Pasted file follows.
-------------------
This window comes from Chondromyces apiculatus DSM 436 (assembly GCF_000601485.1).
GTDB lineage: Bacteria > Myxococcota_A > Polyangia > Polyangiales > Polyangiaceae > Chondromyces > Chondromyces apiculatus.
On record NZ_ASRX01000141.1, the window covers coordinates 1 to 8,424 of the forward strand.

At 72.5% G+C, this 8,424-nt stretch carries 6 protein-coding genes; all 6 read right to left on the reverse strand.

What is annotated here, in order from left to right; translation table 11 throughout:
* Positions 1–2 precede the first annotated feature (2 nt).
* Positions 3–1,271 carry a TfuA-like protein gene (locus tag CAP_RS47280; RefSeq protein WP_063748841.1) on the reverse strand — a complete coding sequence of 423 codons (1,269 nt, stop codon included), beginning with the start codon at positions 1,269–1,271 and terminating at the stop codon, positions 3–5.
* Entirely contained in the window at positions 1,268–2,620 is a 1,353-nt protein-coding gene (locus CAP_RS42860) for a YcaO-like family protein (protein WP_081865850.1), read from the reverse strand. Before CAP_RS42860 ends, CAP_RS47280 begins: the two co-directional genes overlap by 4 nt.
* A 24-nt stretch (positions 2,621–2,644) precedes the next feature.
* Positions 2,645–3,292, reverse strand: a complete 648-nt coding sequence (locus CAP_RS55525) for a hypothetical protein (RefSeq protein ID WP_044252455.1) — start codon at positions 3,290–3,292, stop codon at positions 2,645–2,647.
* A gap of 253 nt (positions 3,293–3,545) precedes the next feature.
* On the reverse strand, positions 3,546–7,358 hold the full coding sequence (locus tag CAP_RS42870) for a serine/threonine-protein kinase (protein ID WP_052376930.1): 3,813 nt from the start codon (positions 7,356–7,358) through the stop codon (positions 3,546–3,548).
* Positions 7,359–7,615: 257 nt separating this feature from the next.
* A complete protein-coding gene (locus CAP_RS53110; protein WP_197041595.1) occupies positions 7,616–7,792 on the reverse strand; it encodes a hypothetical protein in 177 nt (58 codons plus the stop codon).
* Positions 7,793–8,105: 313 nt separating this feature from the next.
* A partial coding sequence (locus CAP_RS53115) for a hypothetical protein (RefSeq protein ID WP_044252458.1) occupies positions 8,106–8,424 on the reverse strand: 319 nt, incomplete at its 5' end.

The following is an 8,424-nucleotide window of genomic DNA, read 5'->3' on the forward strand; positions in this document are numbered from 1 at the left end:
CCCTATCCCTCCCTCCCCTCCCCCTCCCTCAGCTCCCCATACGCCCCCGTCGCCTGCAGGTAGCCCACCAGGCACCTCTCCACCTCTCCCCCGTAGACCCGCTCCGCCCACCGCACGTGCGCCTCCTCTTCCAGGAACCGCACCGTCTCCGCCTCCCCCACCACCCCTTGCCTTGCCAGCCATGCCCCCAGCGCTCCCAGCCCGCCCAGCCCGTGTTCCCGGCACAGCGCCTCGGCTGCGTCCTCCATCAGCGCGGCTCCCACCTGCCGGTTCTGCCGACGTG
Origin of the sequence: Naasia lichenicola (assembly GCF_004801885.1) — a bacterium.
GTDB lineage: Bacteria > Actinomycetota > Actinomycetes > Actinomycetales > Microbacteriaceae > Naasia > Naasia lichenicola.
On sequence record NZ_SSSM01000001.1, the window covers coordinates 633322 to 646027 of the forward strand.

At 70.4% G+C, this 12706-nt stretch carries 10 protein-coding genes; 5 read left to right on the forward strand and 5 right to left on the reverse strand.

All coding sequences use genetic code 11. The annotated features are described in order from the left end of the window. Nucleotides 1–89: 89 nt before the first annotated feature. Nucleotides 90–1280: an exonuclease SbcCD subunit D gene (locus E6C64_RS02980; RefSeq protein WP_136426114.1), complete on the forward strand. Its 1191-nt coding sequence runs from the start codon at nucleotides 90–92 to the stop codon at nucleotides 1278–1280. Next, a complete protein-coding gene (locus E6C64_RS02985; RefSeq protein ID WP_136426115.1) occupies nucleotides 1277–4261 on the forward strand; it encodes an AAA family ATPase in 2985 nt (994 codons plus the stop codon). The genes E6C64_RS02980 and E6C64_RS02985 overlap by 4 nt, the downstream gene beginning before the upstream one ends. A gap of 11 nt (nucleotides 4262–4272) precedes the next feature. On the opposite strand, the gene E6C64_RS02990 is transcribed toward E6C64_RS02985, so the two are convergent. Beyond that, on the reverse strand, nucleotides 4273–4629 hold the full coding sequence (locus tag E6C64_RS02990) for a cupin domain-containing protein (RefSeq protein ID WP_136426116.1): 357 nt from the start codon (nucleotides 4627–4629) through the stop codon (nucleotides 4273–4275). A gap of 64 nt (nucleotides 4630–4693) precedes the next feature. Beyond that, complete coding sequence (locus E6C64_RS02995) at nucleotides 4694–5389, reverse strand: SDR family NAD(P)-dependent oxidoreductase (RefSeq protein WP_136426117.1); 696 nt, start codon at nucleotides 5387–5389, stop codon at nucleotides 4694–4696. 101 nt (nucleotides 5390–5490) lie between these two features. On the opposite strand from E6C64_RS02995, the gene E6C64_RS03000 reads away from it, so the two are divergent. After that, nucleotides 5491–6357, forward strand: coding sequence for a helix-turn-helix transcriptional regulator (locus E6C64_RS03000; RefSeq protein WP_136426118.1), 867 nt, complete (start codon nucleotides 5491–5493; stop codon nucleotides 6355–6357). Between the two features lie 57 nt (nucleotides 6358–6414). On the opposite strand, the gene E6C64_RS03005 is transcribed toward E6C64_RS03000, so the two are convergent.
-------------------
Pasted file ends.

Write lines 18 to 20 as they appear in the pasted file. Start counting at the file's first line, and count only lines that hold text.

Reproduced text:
CCCTATCCCTCCCTCCCCTCCCCCTCCCTCAGCTCCCCATACGCCCCCGTCGCCTGCAGGTAGCCCACCAGGCACCTCTCCACCTCTCCCCCGTAGACCCGCTCCGCCCACCGCACGTGCGCCTCCTCTTCCAGGAACCGCACCGTCTCCGCCTCCCCCACCACCCCTTGCCTTGCCAGCCATGCCCCCAGCGCTCCCAGCCCGCCCAGCCCGTGTTCCCGGCACAGCGCCTCGGCTGCGTCCTCCATCAGCGCGGCTCCCACCTGCCGGTTCTGCCGACGTG
Origin of the sequence: Naasia lichenicola (assembly GCF_004801885.1) — a bacterium.
GTDB lineage: Bacteria > Actinomycetota > Actinomycetes > Actinomycetales > Microbacteriaceae > Naasia > Naasia lichenicola.